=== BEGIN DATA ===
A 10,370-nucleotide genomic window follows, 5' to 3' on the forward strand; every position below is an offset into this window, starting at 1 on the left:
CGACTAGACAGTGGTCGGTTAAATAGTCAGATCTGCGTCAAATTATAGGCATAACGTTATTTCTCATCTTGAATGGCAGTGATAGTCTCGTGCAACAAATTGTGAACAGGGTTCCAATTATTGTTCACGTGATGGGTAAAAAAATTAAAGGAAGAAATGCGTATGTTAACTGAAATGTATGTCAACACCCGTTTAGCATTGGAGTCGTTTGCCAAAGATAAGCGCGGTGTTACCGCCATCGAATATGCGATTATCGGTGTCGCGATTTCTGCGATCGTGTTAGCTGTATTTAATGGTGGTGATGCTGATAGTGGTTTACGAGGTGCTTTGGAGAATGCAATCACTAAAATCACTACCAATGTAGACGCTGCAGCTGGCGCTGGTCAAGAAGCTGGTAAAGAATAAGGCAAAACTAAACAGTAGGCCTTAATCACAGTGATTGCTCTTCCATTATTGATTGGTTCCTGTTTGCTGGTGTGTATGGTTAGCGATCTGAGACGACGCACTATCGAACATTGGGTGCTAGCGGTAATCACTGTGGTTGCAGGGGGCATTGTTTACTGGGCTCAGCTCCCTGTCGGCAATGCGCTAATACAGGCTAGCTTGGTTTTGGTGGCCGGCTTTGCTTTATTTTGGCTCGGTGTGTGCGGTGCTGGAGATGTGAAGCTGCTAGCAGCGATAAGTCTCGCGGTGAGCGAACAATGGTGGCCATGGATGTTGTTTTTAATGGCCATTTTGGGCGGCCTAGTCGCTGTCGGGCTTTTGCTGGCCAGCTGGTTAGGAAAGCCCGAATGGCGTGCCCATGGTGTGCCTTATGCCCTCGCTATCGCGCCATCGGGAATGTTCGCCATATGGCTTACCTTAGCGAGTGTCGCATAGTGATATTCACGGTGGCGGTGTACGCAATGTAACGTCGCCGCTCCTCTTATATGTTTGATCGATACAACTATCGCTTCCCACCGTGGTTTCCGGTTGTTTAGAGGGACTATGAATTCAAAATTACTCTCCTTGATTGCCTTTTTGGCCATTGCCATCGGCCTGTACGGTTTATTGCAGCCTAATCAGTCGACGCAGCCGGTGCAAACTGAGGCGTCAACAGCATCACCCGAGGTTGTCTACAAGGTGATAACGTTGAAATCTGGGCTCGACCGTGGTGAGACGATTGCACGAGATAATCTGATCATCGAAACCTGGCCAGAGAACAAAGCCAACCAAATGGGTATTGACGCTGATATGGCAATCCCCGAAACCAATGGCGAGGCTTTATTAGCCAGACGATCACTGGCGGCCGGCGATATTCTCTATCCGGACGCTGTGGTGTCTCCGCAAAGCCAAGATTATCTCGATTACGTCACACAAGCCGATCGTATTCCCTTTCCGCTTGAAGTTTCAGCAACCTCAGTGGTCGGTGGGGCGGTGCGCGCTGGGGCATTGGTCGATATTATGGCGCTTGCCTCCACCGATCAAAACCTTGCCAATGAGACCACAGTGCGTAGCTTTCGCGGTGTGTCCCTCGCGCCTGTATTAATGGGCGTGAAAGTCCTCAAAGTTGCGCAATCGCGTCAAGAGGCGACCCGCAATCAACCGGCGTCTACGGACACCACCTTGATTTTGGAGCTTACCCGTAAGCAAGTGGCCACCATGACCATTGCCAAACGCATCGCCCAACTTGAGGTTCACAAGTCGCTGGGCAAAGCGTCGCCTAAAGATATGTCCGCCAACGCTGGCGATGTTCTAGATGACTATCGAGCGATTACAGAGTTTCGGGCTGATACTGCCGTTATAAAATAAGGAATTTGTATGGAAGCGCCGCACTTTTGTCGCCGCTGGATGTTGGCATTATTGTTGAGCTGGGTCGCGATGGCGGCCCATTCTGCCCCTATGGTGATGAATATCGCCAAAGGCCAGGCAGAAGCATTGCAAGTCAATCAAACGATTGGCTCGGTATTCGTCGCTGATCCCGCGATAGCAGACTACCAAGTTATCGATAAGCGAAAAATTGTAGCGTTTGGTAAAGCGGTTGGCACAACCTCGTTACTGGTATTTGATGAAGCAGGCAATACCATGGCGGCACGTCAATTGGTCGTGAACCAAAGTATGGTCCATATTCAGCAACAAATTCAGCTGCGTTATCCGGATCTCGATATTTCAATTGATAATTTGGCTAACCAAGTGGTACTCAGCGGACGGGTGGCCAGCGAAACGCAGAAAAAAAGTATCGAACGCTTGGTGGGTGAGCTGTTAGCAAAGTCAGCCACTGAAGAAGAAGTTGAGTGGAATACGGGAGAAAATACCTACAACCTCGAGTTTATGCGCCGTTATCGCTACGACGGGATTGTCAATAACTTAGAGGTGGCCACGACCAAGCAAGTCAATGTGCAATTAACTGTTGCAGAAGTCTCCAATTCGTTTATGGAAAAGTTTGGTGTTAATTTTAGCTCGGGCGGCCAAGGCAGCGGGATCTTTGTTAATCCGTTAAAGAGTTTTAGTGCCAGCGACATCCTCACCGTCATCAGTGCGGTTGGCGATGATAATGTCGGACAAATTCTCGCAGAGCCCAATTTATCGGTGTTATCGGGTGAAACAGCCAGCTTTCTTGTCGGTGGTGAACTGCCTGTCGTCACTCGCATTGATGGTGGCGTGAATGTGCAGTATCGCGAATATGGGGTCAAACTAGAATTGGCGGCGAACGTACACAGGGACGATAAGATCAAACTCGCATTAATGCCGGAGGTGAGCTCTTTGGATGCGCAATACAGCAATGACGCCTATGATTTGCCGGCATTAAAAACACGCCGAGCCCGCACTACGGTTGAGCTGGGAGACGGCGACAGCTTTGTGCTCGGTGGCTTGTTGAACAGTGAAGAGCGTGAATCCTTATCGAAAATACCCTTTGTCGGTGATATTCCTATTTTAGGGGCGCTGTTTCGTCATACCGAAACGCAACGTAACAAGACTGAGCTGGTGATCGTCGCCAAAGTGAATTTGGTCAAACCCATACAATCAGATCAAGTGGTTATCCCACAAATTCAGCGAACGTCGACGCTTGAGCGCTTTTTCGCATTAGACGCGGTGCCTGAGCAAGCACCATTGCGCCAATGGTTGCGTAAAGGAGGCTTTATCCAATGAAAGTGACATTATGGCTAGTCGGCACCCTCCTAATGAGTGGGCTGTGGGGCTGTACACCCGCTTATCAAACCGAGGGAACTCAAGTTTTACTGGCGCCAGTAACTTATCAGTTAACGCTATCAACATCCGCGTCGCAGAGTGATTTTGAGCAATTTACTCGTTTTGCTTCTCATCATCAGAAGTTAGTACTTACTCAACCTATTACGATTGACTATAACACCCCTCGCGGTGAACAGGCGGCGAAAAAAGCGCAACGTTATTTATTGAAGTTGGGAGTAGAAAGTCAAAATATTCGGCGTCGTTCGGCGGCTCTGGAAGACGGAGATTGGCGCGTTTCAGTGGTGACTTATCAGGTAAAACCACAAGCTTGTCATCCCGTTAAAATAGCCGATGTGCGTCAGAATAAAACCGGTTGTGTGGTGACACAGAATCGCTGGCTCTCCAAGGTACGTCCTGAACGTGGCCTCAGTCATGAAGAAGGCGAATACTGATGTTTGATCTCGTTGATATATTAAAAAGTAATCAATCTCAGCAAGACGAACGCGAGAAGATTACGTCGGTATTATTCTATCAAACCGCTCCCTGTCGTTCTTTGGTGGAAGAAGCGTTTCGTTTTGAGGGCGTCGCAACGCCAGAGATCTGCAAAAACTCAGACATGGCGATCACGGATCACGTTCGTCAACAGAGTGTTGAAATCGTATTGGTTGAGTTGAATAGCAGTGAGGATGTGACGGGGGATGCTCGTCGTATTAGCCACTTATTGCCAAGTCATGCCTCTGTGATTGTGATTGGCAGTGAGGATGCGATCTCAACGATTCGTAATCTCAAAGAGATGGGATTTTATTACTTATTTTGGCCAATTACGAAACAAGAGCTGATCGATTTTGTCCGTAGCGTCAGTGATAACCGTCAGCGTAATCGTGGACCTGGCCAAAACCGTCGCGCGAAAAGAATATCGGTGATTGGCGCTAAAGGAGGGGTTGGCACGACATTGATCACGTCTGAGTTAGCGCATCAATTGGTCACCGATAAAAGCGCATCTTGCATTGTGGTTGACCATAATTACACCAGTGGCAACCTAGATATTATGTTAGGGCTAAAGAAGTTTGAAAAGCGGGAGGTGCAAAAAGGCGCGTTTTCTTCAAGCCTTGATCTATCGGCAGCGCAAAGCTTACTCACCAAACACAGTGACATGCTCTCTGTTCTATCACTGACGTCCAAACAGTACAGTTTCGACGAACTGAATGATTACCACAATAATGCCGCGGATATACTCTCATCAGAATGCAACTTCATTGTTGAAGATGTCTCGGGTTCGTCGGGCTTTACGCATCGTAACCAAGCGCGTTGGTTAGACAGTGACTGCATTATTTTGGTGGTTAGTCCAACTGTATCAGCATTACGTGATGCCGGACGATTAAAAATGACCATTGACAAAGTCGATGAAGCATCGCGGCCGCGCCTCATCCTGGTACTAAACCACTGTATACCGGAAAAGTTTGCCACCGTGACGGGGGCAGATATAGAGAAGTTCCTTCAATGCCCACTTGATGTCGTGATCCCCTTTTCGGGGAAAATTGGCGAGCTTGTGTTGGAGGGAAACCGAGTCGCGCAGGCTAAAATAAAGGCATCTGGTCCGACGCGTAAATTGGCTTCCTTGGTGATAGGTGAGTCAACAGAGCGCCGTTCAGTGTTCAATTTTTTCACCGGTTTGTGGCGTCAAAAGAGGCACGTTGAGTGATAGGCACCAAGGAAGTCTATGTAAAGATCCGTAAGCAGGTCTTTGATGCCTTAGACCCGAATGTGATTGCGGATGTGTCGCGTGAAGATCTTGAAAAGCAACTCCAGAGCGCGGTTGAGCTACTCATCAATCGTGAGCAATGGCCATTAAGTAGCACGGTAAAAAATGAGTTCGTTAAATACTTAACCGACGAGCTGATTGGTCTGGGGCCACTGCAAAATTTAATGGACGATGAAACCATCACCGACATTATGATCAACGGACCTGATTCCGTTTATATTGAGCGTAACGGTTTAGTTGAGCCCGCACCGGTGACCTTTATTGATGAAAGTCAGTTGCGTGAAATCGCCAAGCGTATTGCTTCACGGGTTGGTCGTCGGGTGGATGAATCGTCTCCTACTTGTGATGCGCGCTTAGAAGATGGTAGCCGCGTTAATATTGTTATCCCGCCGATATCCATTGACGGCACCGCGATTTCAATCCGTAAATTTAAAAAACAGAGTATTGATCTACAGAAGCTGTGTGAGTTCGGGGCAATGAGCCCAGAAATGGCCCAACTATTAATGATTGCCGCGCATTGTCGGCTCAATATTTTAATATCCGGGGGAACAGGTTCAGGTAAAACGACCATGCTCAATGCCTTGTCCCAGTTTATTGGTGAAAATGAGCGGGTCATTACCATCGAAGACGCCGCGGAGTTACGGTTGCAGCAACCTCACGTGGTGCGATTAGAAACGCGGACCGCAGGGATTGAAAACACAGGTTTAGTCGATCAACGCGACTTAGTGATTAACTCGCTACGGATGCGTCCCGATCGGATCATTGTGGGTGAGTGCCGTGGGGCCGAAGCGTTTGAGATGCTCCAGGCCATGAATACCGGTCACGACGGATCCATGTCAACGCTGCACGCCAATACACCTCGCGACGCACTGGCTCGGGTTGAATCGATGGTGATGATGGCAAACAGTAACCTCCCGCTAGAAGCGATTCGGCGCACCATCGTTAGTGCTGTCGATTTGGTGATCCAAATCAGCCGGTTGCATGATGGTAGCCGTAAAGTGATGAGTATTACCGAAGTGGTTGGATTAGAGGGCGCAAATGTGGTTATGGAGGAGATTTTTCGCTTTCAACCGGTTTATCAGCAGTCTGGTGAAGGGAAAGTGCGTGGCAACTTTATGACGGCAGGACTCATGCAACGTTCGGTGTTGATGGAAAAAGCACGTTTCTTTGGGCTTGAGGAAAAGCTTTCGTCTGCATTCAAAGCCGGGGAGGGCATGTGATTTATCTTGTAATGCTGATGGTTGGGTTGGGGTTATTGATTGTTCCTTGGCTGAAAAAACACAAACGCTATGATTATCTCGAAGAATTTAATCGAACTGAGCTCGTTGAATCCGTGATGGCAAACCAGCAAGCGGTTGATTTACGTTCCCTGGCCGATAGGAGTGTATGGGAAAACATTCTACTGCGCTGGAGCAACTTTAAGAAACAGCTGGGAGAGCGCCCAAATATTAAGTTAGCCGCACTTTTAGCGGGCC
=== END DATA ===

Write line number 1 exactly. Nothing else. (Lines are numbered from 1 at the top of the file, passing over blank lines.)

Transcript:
A 10,370-nucleotide genomic window follows, 5' to 3' on the forward strand; every position below is an offset into this window, starting at 1 on the left: